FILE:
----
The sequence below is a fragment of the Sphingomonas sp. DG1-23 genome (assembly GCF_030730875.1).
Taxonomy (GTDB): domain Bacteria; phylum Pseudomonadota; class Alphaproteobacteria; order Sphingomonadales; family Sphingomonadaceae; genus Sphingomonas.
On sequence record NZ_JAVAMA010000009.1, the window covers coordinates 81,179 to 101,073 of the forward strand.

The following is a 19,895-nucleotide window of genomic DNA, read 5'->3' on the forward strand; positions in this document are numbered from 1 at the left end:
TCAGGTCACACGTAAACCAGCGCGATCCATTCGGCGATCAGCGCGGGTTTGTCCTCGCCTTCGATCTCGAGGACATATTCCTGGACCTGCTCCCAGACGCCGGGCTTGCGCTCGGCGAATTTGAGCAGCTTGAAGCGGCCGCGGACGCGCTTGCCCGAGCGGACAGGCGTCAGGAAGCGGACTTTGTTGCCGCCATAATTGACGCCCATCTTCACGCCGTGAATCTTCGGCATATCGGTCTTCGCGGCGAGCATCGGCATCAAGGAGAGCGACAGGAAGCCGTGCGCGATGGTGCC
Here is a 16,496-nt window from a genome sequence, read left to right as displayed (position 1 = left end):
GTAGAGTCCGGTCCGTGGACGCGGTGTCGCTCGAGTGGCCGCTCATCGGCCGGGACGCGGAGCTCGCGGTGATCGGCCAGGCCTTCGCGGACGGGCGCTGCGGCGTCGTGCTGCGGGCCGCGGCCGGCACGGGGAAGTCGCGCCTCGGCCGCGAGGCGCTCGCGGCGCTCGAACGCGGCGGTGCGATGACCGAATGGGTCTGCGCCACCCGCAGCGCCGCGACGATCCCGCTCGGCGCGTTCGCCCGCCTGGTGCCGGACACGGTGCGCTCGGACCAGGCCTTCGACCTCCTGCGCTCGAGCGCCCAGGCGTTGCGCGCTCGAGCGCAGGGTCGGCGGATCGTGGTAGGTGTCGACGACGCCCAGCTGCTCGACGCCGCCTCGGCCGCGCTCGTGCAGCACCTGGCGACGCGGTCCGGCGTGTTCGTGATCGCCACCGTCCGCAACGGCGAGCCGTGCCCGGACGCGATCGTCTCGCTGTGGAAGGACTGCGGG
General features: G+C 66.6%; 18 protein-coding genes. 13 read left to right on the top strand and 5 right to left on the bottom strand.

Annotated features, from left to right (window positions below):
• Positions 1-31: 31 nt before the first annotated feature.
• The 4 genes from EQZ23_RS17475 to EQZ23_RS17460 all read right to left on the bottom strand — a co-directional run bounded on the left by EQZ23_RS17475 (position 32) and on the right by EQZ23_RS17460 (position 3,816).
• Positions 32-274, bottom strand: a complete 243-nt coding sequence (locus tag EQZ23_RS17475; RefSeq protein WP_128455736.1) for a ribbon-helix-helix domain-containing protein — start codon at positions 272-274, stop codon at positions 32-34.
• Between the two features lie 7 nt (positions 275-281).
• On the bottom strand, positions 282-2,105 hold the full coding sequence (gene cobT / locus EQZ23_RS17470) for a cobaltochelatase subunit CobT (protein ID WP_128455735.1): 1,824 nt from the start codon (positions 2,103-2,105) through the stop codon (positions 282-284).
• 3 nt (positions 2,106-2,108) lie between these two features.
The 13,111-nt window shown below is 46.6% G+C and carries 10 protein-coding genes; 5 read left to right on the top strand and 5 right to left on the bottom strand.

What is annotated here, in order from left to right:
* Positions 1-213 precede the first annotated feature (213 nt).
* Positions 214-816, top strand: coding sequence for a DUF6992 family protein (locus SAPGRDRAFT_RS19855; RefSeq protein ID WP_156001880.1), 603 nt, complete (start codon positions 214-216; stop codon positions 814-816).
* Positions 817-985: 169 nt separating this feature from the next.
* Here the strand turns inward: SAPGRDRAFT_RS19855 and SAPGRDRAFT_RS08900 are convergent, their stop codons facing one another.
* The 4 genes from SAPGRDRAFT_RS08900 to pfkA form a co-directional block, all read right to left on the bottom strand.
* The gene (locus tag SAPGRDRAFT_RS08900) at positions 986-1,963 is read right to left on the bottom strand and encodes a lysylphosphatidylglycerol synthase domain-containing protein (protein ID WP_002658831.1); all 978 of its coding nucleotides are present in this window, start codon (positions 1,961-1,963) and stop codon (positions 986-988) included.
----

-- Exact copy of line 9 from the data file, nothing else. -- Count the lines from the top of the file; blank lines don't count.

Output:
Annotated features, from left to right (window positions below):